Sometimes, someone says something that is valid, true and important, but because of who they are, the message is attacked along with the person.

Such is the case with the “poverty is a mind-set” statement made recently by Dr. Ben Carson. I am no fan of Carson, but not only is what he said absolutely true; many of the same people criticizing him know it. Chances are, if you visited his critics’ homes and perused their libraries, they would have at least one wealth-building book on the shelf. The primary premise of any wealth-building book worth its salt centers on the power of thought and thoughts and mindset are synonymous.

Even the titles of some of the most successful wealth-building classics reference the importance of the mind and thought.
Perennial bestsellers like ‘Think and Grow Rich,’ (there’s even an excellent version tailored to the black community written by the brilliant Dennis Kimbro called ‘Think and Grow Rich: A Black Choice’) ‘The Millionaire Mind,’ ‘The Magic of Thinking Big,’ and many, many others offer knowledge and information for acquiring wealth – and the foundation for each is changing a person’s mindset.

Democrats and liberals bash Ben because of his affiliations and other silly comments, but he’s right on this one. What he said about mindset explains how some celebrities can amass millions of dollars then lose it; why some lottery winners are broke a few years later and why “the rich get richer, and the poor get poorer.”

Iyanla Vanzant is an ordained minister, bestselling author and host of “Iyanla Fix My Life” on the Oprah Winfrey Network. Years ago, after reaching what appeared to be the pinnacle of her success, she lost her riches and declared bankruptcy because despite having millions of dollars, Vanzant said she still had a welfare mindset. The former welfare recipient and teen mother has done the work necessary to change her thoughts/transform her mindset, reclaim her wealth and is now back on top of her game.

Wealth-building books, seminars and conferences are full of advice on how to shift from a poverty mentality that is steeped in lack and limitation to embracing new thoughts that center on abundance and accumulating wealth; but few, if any, programs that serve the poor include any of that wisdom. Carson’s critics seem to think the way to lift people out of poverty is to provide jobs, social services and other support, like food stamps, but all that does is help them better manage their poverty. Also, if that approach was effective, we would not be having this conversation because there would be no poverty issue.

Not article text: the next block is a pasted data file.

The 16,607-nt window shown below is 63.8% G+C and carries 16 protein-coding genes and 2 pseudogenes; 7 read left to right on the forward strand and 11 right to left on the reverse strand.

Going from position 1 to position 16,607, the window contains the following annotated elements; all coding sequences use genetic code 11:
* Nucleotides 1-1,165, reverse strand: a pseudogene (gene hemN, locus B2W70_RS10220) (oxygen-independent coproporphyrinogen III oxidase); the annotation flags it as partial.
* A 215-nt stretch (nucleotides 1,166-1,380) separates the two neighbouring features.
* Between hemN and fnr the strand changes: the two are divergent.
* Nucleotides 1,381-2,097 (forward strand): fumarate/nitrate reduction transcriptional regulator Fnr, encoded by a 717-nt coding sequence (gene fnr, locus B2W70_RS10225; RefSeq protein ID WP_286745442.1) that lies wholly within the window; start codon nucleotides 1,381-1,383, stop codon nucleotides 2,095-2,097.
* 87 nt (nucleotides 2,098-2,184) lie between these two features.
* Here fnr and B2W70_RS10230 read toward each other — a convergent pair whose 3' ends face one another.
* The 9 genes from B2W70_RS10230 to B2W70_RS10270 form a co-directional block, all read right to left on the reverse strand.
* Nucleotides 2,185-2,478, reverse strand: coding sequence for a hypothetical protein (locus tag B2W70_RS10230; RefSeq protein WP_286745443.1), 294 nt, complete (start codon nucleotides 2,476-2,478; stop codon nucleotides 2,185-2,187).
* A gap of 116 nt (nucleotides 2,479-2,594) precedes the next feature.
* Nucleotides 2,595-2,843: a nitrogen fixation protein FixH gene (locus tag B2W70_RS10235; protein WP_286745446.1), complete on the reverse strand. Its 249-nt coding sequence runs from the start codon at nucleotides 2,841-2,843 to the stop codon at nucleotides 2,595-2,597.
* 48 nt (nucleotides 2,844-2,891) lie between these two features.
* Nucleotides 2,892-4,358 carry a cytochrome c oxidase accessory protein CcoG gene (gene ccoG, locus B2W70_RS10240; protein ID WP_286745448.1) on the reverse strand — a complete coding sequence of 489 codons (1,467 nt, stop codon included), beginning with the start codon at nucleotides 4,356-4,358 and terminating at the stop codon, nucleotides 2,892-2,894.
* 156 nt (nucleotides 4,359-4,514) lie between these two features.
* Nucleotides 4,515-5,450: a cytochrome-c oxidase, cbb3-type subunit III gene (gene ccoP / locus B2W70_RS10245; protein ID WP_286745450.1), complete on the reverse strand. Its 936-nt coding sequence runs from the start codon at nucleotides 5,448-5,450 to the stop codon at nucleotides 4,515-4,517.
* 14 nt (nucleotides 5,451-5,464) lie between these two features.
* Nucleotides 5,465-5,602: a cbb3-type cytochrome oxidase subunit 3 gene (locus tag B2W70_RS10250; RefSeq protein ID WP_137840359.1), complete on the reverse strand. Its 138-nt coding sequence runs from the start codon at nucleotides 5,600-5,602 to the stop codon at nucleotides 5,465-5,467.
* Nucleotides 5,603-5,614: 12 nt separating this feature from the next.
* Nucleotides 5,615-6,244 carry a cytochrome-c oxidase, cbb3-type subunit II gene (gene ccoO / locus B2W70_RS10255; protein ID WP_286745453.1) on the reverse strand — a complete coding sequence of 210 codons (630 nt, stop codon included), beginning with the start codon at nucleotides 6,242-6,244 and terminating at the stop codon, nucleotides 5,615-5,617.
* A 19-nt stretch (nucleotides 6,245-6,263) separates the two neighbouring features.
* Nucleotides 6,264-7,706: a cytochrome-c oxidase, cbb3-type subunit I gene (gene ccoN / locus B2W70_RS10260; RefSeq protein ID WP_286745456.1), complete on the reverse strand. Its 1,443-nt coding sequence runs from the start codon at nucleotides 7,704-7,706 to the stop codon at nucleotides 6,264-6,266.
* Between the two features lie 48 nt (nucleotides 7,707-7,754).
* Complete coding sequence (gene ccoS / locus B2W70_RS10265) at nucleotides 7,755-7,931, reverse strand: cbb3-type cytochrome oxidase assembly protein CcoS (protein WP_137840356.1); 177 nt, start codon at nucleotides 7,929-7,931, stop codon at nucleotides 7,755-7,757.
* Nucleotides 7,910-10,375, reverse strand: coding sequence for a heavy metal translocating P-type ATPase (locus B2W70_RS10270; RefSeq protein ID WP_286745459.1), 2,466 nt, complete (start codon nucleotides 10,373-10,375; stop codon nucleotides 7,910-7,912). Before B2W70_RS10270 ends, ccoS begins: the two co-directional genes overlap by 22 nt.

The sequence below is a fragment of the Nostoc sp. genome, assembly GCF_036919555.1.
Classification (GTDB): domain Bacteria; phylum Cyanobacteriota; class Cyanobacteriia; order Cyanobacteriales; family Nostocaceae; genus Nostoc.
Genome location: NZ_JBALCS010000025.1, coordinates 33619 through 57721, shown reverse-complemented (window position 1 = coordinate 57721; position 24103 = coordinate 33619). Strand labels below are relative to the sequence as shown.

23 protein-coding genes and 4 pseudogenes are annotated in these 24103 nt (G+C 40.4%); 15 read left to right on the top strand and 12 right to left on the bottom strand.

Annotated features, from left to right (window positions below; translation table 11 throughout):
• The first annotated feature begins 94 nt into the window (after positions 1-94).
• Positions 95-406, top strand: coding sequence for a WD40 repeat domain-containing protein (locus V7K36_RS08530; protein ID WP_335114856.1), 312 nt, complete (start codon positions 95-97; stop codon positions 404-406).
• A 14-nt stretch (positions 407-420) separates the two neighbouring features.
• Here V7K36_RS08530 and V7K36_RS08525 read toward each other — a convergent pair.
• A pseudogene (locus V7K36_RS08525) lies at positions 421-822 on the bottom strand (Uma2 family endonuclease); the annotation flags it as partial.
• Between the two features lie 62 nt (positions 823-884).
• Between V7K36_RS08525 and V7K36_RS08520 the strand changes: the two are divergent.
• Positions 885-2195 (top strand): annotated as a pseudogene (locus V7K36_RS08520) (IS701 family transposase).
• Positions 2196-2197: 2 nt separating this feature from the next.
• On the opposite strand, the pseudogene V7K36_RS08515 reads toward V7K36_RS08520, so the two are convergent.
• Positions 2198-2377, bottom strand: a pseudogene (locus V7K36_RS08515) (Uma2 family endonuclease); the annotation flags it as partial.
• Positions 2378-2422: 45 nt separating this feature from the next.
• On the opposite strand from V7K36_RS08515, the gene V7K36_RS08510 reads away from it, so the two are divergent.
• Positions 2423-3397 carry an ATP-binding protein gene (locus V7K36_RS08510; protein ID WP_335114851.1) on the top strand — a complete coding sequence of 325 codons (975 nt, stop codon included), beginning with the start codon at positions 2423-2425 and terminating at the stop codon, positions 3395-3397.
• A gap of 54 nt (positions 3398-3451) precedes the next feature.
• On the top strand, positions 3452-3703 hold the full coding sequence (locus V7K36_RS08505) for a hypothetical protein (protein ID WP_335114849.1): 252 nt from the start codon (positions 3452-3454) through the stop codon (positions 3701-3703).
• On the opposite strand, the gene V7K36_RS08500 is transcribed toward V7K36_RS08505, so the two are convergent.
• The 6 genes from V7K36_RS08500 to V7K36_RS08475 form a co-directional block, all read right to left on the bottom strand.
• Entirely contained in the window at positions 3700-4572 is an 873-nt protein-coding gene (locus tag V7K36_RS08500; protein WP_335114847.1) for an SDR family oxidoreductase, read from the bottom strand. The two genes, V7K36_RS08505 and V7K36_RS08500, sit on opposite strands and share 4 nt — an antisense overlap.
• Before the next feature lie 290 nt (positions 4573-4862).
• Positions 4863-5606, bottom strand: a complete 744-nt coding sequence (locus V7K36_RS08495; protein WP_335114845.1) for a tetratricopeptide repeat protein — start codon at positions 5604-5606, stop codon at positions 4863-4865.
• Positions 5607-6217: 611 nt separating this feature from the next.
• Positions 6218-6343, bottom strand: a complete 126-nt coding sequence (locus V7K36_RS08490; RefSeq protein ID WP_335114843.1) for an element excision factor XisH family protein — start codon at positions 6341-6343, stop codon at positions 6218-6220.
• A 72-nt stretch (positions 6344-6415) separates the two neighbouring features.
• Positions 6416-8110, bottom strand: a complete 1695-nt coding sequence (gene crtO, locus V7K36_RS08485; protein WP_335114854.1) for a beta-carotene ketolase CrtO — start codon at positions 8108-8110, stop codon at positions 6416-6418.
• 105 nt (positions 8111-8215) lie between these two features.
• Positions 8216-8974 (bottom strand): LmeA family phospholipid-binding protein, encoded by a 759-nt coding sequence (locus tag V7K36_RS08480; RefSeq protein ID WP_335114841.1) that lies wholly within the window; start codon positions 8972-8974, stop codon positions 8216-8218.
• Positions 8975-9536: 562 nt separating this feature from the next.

If we really want to help eradicate poverty, we must stop patronizing poor people and treating them as though poverty is their intractable lot in life. I worked at the Urban League of Greater Miami, Inc. many years ago and I discovered that there are many undercover geniuses in the hood. The inner cities are full of brilliant business ideas that never see the light of day because the persons with the ideas don’t think they have what it takes to bring them to fruition.

And instead of being exposed to entrepreneurship and opportunities to help cultivate ideas that could be their ticket out of poverty, they’re discouraged from thinking for themselves, encouraged to comply with the rules and assisted with getting a minimum wage job.

The problem that many people seem to have with Carson’s statement is the “blame the victim” sentiment his statement seemed to convey. It’s really not cool to blame the poor for being poor. Maybe we should shift from blame to helping the poor see how amazing their minds really are, that their thoughts are more powerful than they realize and then use some principles from those wealth-building books to teach them to change their lives.

A book on the power of thought,The Secret, released in 2006, has sold over 19 million copies and was translated into over 46 languages, but not because an actual secret was revealed. (Even Jesus talked about the power of thought.) The book and its popular DVD tapped into people’s innate awareness that they really do have the power to change their lives and that it all begins with how they think/their mindset.

As this conversation about mindset continues, it’s important to remember that slave masters did not want their slaves thinking.

Thinking slaves were trouble because they knew their worth and were far more likely to devise a plan to escape and take other thinking slaves with them. Harriet Tubman was a thinking slave. So was Frederick Douglass.

As long as the poor are not encouraged to think and are placated with social service programs that do nothing but help them make ends meet, the generational cycle of poverty will continue because, whether you like Ben Carson or not, poverty is a mindset.

Michelle Hollinger, former editor of the South Florida Times, is the publisher of The Sisterhood, a monthly magazine for women. She can be reached at